No building on campus represents the mind, heart, and spirit of the University of Wisconsin-Madison better than the Armory and Gymnasium, commonly known as the “Old Red Gym.”
It was a “red letter day” for the University of Wisconsin when the Armory-Gymnasium on Langdon Street opened with a flourish in 1894.
“The new armory is a splendid structure, admirably adapted to the many requirements which will be made upon it, and worthy of the great state which has furnished it for its greatest educational institution,” the Wisconsin State Journal stated, as it joined the citizens of Madison in celebrating the May 24-25, 1894 event.
The Daily Cardinal predicted the program “will undoubtedly be recorded as most important in the university’s history.” Classes were canceled, and railroads offered reduced rates to those wishing to attend.
The Romanesque Revival-style red brick building was designed by Madison architects Alan D. Conover and Lew F. Porter to replace a smaller, wooden gym which burned in 1891. The same architectural firm designed nearby Science Hall, completed in 1887, now also a National Historic Landmark.
The need for the combination gymnasium and armory had been generated by requests from administration and students for better athletic facilities and the establishment of military training for male students. The castellated medieval fortress clearly expressed the armory’s military function.
Construction began in July 1892. University President Charles K. Adams decided that the large Drill Hall on the second floor should also serve as a much-needed assembly space. When the building was opened in 1894, it was stated that the Drill Hall “forms one of the finest halls for dancing, drill, or auditorium purposes to be found in the west.”
A description published in the Cardinal at the time of the dedication explained the layout and intended uses for the building:
“The gymnasium covers a space of ground 196 feet in length and 106 feet in width. On the first floor on the west side are the commandant’s office, the artillery drill room and the bowling alleys. The office of the commandant is furnished with a fireproof safe for ammunition, etc., and is connected with the gun room on the floor above by a private staircase. The artillery drill room, which opens out of the office, has an unobstructed floor space and can also be used for classes in gymnastics or for a lecture room. On the other side of the building is the locker room which will contain, when completed, about 600 lockers. Back of this room are the bath and the dressing rooms. The center of this floor is occupied by a swimming tank, 80 by 20 feet, and varying in depth from 4 to 6 feet.”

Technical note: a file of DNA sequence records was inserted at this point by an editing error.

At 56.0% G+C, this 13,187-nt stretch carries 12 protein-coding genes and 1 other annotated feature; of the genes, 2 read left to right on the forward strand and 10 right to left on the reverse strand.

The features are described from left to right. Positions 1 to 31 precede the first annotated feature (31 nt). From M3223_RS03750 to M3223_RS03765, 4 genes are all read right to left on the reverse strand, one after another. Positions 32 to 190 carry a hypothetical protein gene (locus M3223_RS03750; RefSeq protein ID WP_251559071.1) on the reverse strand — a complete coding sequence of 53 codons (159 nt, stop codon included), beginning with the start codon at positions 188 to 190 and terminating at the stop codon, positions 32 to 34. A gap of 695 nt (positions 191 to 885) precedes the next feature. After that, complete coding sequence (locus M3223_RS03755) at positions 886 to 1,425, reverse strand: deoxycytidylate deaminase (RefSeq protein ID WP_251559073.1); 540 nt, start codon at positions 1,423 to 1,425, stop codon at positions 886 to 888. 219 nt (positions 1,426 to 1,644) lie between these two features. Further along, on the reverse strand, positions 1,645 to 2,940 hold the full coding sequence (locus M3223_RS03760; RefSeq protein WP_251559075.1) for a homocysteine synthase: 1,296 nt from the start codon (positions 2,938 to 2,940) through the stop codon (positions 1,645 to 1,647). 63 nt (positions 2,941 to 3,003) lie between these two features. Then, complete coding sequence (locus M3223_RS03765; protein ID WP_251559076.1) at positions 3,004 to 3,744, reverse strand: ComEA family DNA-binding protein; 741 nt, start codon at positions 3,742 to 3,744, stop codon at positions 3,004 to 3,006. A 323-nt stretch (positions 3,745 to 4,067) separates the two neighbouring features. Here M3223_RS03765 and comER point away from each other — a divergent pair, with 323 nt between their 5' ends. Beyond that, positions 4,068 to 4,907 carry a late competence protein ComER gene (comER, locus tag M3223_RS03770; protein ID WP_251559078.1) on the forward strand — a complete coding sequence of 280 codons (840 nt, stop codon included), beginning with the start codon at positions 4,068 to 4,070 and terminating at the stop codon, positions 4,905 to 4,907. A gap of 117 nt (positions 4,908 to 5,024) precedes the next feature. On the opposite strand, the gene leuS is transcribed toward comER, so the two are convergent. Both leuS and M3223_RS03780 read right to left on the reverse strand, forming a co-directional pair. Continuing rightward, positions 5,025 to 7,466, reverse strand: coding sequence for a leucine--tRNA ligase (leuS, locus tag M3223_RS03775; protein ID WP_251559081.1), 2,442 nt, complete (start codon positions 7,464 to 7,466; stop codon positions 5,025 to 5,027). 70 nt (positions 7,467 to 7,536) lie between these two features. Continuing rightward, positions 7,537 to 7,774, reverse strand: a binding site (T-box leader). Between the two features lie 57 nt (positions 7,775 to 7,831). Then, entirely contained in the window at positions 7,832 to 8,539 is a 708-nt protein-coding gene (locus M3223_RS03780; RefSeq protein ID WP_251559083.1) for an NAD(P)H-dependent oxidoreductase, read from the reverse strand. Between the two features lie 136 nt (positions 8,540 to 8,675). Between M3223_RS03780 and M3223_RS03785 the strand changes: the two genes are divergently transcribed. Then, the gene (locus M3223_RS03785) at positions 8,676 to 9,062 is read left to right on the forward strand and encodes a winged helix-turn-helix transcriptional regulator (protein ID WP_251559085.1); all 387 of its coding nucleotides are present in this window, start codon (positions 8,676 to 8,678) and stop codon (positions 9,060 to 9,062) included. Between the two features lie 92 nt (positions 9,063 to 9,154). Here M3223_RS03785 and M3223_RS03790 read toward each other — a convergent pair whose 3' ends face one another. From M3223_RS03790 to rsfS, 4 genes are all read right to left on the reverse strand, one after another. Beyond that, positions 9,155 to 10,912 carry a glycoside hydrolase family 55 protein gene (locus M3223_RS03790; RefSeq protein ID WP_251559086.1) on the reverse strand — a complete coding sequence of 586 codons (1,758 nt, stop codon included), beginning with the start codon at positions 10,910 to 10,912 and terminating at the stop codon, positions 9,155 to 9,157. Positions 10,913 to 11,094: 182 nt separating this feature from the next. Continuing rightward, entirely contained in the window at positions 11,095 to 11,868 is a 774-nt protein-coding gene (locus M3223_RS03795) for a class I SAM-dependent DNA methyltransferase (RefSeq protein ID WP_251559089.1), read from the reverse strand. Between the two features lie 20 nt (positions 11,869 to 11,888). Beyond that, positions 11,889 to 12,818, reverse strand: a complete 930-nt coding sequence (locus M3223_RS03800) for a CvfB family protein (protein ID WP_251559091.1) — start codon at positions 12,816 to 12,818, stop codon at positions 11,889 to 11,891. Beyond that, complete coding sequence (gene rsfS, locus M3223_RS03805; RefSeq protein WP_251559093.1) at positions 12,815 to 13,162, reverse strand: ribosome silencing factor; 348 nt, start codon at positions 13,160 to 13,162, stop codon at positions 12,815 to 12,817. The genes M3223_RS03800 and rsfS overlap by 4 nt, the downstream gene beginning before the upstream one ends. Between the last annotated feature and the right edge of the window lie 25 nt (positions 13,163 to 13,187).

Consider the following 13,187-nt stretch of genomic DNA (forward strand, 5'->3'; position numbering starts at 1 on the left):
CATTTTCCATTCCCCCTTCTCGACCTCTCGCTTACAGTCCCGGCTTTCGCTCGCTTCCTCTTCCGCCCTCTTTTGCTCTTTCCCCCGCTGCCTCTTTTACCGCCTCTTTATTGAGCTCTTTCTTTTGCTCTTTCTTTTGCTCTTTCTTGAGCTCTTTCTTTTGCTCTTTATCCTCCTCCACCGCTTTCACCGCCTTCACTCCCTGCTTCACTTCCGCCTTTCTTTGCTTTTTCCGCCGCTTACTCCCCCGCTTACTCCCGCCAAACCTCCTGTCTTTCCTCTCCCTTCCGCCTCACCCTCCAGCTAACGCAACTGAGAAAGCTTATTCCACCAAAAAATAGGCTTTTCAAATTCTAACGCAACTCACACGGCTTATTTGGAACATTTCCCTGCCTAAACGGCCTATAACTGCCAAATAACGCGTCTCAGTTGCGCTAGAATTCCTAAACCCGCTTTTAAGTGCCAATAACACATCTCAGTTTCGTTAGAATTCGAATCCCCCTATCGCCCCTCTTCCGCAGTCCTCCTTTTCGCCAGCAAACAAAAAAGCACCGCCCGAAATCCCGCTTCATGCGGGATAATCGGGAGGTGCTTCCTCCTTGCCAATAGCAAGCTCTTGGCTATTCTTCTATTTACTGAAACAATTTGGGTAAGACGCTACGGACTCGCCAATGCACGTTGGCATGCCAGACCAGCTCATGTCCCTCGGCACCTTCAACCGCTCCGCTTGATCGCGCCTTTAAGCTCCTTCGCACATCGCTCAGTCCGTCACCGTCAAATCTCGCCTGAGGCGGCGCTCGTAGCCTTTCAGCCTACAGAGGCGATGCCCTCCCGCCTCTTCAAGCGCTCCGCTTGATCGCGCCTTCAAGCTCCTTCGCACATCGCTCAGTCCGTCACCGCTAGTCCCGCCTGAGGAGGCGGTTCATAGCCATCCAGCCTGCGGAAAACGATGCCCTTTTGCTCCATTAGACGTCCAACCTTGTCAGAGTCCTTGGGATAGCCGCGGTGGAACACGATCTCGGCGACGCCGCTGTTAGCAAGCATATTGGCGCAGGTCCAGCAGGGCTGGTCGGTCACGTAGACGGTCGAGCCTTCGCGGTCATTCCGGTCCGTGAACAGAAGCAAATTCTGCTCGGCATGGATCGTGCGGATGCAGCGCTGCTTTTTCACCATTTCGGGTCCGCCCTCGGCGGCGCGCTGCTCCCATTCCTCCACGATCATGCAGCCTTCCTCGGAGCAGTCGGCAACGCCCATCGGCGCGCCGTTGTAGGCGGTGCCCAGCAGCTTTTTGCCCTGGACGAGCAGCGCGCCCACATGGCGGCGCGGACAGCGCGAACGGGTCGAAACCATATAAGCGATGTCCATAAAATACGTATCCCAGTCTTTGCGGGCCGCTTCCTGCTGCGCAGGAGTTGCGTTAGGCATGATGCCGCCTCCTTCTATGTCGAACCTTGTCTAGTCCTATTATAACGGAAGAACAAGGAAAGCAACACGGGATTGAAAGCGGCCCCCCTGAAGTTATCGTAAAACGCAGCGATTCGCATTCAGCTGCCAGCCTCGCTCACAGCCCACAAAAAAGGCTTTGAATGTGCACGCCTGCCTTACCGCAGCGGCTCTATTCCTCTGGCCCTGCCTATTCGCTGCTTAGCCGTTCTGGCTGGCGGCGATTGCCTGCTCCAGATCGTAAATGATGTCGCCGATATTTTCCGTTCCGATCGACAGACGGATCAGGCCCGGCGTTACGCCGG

“The second floor can be reached by six different stairways. At the front and the west side are the main stairways which are wide enough for the use of the battalion in column of fours. Then a staircase goes up from the east side of the building, near the dressing rooms, and there is the small one from the commandant’s office. The third floor, however, can only be reached by two stairways in the southeast and northwest towers. The drill hall, which occupies nearly the entire second floor, is 160 by 93 feet, and has a clear height of 43 feet. In front of the drill hall is the gun room and a visitors’ gallery, reached by the main staircase, extends along the front of the room.”
“The gymnasium proper, on the third floor, is 160 by 65 feet. A space in the center of the room where it is 26 feet high is enclosed in netting and used for a baseball cage. Outside of this cage the gymnastic apparatus, the rowing machines, etc., will be placed. On each side at a little lower level are two rifle ranges 160 feet long, and below on the outside is the running track of twelve laps to the mile. All of the available space in the building has been utilized. In the corner towers are several small rooms which can be used for offices, committee rooms, etc.”
The 1895 catalog of courses claimed that the “gymnasium in its equipment is not surpassed by any in the West, and in size, it is absolutely the largest in the United States
From the very beginning, the Red Gym was used for more than athletic and military functions. For many years, the gym was the center of university and city sporting, social, political, and cultural events. It was the site of occasional political gatherings, partly because it was for many years the largest space available in Madison.
The gym hosted championship basketball teams from 1911 until the Field House opened in 1930. The new fight song, “On, Wisconsin,” was performed here for the first time November 11, 1909, by its composer, William T. Purdy, at a mass meeting before the Minnesota football game.
The Badgers played their last basketball game at the gym on March 8, 1930.
While many activities moved elsewhere as the campus expanded, the gym took on a new task in 1928 as the last step in the registration for classes–a long-remembered role that endured nearly 60 years.